Sunday, February 15, 2009

Top 5 Songs by The Killers

Tim's Top 5:

1. "All These Things I've Done" from Hot Fuss - The solo vocal, followed by the drums leading into the guitar, which leads into the bass and fades back. The lyrics do a lot to commend the song because they accent the music so perfectly -- listen to the hard k's in "back of my broken hand" or the line "I'm so much older than I can take" -- the delivery just hits with genuine force. And like several of the songs on this list, it's got a lot of real variation to it -- the first half of the song (perfectly timed) is really just a prelude to the "I've got soul, but I'm not a soldier" transition which adds a real gospel feel to the song as it builds and transitions back into the first segment except with just a touch more vocal distortion this time. And the song title couldn't be placed better as a denouement into the quiet conclusion.

2. "Bones" from Sam's Town - This is in that rarest of categories, a song that induces a complete endorphin dump. If I hadn't taken up running, I'd probably never really know, but if you reach a point of physical exhaustion and have been me, there's nothing better than this song to drop your body temperature about three degrees. The lyrics keep it from being number one, they're really quite silly -- the Tim Burton video does nothing to commend it either, but the horns are perfect. The chorus increases with intensity as the song progresses and

3. "Sam's Town" from Sam's Town - I wouldn't have ever imagined that I'd come around on this album. When I heard it for the first time, it was depressing how bad it was. A few months passed, I heard it again, and it wasn't so bad. And really listening to the album, it's kind of easy to see why it took so long to grow on me. This song is the epitome of why -- it's got about eight songs crammed into 4:06, like the Who recording "A Quick One While He's Away" in 3:18. It goes from rapid to frenzied to leisurely and it's synthesizer-heavy. From the opening swell, it drops suddenly, goes into a ludicrously enunciated spoken word call to arms for Brandon Flowers, then explodes into the closest thing the song has to a chorus of "So why do you waste my time?", it drops back into a middle eight "have you ever seen the light?" and loops itself around again until it reaches the double-tracked sing-along "I've seen London..." Amazing. But not readily accessible -- the first time, it just sounds like a mess. Nope -- masterpiece.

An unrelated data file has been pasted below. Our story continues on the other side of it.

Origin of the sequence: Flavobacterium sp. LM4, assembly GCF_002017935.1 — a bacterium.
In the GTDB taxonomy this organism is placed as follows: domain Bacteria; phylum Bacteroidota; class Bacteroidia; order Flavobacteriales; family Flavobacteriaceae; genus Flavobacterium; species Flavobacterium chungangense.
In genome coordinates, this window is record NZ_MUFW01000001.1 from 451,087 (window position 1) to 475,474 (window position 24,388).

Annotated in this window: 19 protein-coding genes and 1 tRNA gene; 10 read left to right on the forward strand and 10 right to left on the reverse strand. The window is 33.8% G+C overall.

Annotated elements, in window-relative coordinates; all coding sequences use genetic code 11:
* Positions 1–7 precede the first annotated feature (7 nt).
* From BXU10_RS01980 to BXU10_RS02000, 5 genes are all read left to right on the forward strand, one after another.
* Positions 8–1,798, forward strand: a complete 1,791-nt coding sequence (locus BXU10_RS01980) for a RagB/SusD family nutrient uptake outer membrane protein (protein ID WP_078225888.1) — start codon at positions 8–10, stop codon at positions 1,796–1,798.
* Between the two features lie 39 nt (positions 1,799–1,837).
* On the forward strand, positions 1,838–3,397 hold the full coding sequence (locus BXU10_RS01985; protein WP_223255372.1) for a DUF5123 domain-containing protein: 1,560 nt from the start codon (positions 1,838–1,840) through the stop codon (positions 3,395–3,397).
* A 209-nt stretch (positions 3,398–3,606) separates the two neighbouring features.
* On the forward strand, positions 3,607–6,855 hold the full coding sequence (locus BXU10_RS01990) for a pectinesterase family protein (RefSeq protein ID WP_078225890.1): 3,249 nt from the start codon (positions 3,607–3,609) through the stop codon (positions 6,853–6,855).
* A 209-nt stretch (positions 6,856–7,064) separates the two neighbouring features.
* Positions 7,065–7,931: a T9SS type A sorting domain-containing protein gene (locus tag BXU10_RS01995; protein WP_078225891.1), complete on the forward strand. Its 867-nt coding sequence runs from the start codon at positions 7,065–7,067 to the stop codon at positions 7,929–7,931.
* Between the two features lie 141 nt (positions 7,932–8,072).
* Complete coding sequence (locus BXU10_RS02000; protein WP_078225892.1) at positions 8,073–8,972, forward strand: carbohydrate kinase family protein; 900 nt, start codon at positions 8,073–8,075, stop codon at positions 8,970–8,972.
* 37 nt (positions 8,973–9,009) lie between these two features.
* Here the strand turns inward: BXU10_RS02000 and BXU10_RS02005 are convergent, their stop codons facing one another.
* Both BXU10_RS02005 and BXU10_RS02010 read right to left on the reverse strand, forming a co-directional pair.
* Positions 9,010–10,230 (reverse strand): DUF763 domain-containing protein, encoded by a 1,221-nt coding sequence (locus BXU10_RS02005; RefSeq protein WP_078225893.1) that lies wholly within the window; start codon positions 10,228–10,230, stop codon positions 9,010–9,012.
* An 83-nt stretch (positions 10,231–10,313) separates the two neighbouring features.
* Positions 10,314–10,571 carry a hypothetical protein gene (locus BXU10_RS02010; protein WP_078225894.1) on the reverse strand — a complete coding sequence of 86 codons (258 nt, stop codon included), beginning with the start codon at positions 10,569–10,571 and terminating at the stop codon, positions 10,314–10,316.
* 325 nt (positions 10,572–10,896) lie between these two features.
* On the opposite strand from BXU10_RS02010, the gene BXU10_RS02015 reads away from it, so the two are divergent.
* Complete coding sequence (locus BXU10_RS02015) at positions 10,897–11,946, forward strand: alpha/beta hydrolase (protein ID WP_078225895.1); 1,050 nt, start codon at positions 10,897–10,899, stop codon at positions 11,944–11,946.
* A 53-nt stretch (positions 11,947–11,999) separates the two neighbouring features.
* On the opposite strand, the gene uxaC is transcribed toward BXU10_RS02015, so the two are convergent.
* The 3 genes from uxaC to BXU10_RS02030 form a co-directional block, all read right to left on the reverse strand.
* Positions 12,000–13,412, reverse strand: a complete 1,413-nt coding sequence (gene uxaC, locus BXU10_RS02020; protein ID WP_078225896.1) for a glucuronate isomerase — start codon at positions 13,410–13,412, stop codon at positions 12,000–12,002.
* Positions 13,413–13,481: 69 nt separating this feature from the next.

4. "Losing Touch" from Day & Age - I've already christened this with new classic status. Deal. I'm a sucker for horns on Killers songs, clearly, and it makes the songs following it better...hearing Human in the absence of this song leading in...not something I want to experience again. And the amount of spite this songs carries for the people, like me, who just wrote off Sam's Town as worthless or as an attempt to be David Bowie.

5. "Change Your Mind" from Hot Fuss - I'll admit it, Casey Blake using "Read My Mind" as his batting song actually reminded me that it's a great song also, but The Killers are good with songs involving the word Mind. To me, it's probably the best vocals that Brandon Flowers has done on a song, perfectly matching his near monotone to the tone of the song.